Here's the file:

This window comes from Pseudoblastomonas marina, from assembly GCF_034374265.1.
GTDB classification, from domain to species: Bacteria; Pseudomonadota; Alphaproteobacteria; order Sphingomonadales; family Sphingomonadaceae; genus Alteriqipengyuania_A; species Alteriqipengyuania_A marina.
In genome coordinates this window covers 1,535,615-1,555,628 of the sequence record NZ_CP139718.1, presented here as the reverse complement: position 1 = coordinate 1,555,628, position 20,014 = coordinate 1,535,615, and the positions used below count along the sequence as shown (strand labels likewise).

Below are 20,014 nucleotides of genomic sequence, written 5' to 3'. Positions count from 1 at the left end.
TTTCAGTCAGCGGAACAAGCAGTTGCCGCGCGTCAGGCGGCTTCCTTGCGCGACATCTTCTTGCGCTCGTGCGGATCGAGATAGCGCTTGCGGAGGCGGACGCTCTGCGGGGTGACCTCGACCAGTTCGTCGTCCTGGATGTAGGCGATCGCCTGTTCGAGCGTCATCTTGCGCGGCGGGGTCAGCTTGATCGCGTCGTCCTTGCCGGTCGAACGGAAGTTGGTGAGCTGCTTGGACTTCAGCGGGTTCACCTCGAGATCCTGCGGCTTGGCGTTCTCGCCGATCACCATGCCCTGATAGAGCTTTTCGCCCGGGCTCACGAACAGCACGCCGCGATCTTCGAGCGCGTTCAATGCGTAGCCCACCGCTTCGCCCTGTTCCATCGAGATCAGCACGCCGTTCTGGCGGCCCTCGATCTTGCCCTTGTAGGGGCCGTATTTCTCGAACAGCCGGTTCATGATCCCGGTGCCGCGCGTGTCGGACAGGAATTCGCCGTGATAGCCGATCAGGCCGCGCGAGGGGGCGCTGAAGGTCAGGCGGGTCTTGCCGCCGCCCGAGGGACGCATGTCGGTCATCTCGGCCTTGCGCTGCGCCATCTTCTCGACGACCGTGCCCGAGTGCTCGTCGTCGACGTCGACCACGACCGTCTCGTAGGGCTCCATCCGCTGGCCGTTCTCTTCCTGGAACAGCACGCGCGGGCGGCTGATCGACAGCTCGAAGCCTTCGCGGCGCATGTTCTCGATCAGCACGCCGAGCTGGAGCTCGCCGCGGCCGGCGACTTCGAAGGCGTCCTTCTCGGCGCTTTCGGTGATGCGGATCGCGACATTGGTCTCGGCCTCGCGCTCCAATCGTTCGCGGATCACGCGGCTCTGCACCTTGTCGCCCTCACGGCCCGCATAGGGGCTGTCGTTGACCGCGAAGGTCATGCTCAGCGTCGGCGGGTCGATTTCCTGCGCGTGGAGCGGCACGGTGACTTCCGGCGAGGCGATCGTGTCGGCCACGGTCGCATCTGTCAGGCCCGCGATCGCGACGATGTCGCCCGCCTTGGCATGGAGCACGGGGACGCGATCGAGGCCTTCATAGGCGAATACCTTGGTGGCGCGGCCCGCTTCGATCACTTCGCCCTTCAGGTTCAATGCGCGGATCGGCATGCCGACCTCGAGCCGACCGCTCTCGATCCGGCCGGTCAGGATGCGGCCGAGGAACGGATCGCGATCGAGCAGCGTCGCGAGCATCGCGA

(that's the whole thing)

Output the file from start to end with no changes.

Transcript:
This window comes from Pseudoblastomonas marina, from assembly GCF_034374265.1.
GTDB classification, from domain to species: Bacteria; Pseudomonadota; Alphaproteobacteria; order Sphingomonadales; family Sphingomonadaceae; genus Alteriqipengyuania_A; species Alteriqipengyuania_A marina.
In genome coordinates this window covers 1,535,615-1,555,628 of the sequence record NZ_CP139718.1, presented here as the reverse complement: position 1 = coordinate 1,555,628, position 20,014 = coordinate 1,535,615, and the positions used below count along the sequence as shown (strand labels likewise).

Below are 20,014 nucleotides of genomic sequence, written 5' to 3'. Positions count from 1 at the left end.
TTTCAGTCAGCGGAACAAGCAGTTGCCGCGCGTCAGGCGGCTTCCTTGCGCGACATCTTCTTGCGCTCGTGCGGATCGAGATAGCGCTTGCGGAGGCGGACGCTCTGCGGGGTGACCTCGACCAGTTCGTCGTCCTGGATGTAGGCGATCGCCTGTTCGAGCGTCATCTTGCGCGGCGGGGTCAGCTTGATCGCGTCGTCCTTGCCGGTCGAACGGAAGTTGGTGAGCTGCTTGGACTTCAGCGGGTTCACCTCGAGATCCTGCGGCTTGGCGTTCTCGCCGATCACCATGCCCTGATAGAGCTTTTCGCCCGGGCTCACGAACAGCACGCCGCGATCTTCGAGCGCGTTCAATGCGTAGCCCACCGCTTCGCCCTGTTCCATCGAGATCAGCACGCCGTTCTGGCGGCCCTCGATCTTGCCCTTGTAGGGGCCGTATTTCTCGAACAGCCGGTTCATGATCCCGGTGCCGCGCGTGTCGGACAGGAATTCGCCGTGATAGCCGATCAGGCCGCGCGAGGGGGCGCTGAAGGTCAGGCGGGTCTTGCCGCCGCCCGAGGGACGCATGTCGGTCATCTCGGCCTTGCGCTGCGCCATCTTCTCGACGACCGTGCCCGAGTGCTCGTCGTCGACGTCGACCACGACCGTCTCGTAGGGCTCCATCCGCTGGCCGTTCTCTTCCTGGAACAGCACGCGCGGGCGGCTGATCGACAGCTCGAAGCCTTCGCGGCGCATGTTCTCGATCAGCACGCCGAGCTGGAGCTCGCCGCGGCCGGCGACTTCGAAGGCGTCCTTCTCGGCGCTTTCGGTGATGCGGATCGCGACATTGGTCTCGGCCTCGCGCTCCAATCGTTCGCGGATCACGCGGCTCTGCACCTTGTCGCCCTCACGGCCCGCATAGGGGCTGTCGTTGACCGCGAAGGTCATGCTCAGCGTCGGCGGGTCGATTTCCTGCGCGTGGAGCGGCACGGTGACTTCCGGCGAGGCGATCGTGTCGGCCACGGTCGCATCTGTCAGGCCCGCGATCGCGACGATGTCGCCCGCCTTGGCATGGAGCACGGGGACGCGATCGAGGCCTTCATAGGCGAATACCTTGGTGGCGCGGCCCGCTTCGATCACTTCGCCCTTCAGGTTCAATGCGCGGATCGGCATGCCGACCTCGAGCCGACCGCTCTCGATCCGGCCGGTCAGGATGCGGCCGAGGAACGGATCGCGATCGAGCAGCGTCGCGAGCATCGCGA